We could now press start during the game ( which would pause all user input, and draw the pause menu), and move through the pause menu ( as you moved through the menu, the button being pointed to currently would be shifted to the right, to let the user know his current selection)


Our second assignment had us mess with the vertex data we used to render the triangle in our first assignment. We would now pass in an additional parameter to the vertex buffer, namely color. Each vertex of the triangle was assigned a different color. As a result of the interpolation of the color values between the vertices, we ended up with a colorful triangle, whose individual pixel colors were based on their distance from each of the vertices.



The colors I chose for my vertices were (0,0,255), (125,125,125), and (255,0,0), or Blue(Center), Grey(TopRight), and Red(Right Center).

Here’s some info on the data used by DirectX to render the triangleSaumyaMukul-PIX


The events tab shows the calls made to DirectX, and the PreVS tab has more info on the vertices passed to DirectX ( their index number, their positions, and the color they are associated with!)

The other part of the assignment had us use Lua scripts to take over the Asset Building process. We integrated lua into our build process, which involved learning how to call C++ functions from lua and vice versa. I was really fascinated by how arguments and return values were exchanged between C++ and lua.

Estimated time spent working on this assignment: 11 hours

Here’s what I ended up with 🙂 : Click Here

Input maps

I worked on inputs this week. Ron already had a basic framework for them, which he called the InputMap. It basically had a number of strings which corresponded to the different buttons and axes we used in our game. We needed this encapsulation so that we could change the strings contents and have them map to a different button or axis, while still retaining the variable name ( and hence not having to change the code anywhere else). So, we could get the righttrigger axis for the first player by the following code

float RTvalue = InputMap.RightTrigger(int i_playerID)


The first assignment was aimed at getting us started with a well organized Visual Studio solution and setting up a simple build pipeline. We set up the solution in such a way that the final game executable, as well as intermediate .obj and .exe files would be generated in separate folders, all inside a temp folder so that we could delete all generated files by simply deleting the temp folder. The simple build pipeline for this assignment generated copies of the assets used by the program, in the final game folder.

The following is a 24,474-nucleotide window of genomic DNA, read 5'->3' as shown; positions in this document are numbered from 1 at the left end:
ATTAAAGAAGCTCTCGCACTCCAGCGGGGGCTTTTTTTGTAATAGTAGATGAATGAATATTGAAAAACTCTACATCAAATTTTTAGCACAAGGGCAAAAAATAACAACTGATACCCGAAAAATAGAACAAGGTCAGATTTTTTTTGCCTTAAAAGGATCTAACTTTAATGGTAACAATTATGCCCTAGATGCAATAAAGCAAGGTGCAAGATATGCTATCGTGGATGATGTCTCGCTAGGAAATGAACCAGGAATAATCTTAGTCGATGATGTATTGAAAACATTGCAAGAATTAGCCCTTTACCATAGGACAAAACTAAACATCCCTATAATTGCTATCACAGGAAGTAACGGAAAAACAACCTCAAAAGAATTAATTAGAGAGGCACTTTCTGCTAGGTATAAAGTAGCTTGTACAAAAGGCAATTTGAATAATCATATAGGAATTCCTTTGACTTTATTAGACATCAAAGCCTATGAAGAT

I decided to make my Game a class, since I felt it would be more organized, and would leave my main function clean as well. I made a singleton class for the graphics code, creatively called “Graphics”.

The Game was in charge of initializing the game Window and setting up directX through the Graphics class. The main function would then call its update loop, which consisted of rendering, and checking whether the user had shut the window down, each frame. Finally, at the end of the program, it would exit cleanly by handling the shut down events needed by directX and the Main Window.

Here’s a link to a zip file of my assignment : Click Here

[EDIT] Here’s a revised link ( does not crash if you delete the data folder): Click Here

Architecture, and GameModes

We have managed to get a basic architecture for our game in place, which consists of a central object which keeps track of the game’s elements.

This object sets up the controls, the screen division ( did I mention that we’re not doing networking right now? It’s on the backlog, we might get to it if we get the other stuff in place), the input handlers, checks for end states based on the game mode and also draws menus.

All the credit for the architecture goes to Ron, I was very impressed with it. I managed to learn a few new things about C# as well, such as delegates and events ( which we are using right now to handle Health changes and Level transitions).

I came up with the GameMode logic.  Each game mode is represented by an integer, with each bit representing an end condition. For example, if the first bit represents time limit, and the second represents a kill limit, while the third represents a territory control limit, the DeathMatch gamemode would be something like 00000011 ( so time limit and kill limit are enabled), whereas Territory control mode would be represented by something like 00000101 ( so time limit and tile count limit are enabled). Based on these bits, the game would check to see if the end game state had been attained.

We could use the other bits to represent other end states that need to be checked. I really liked what I had coded. It seemed efficient, and clear to the reader.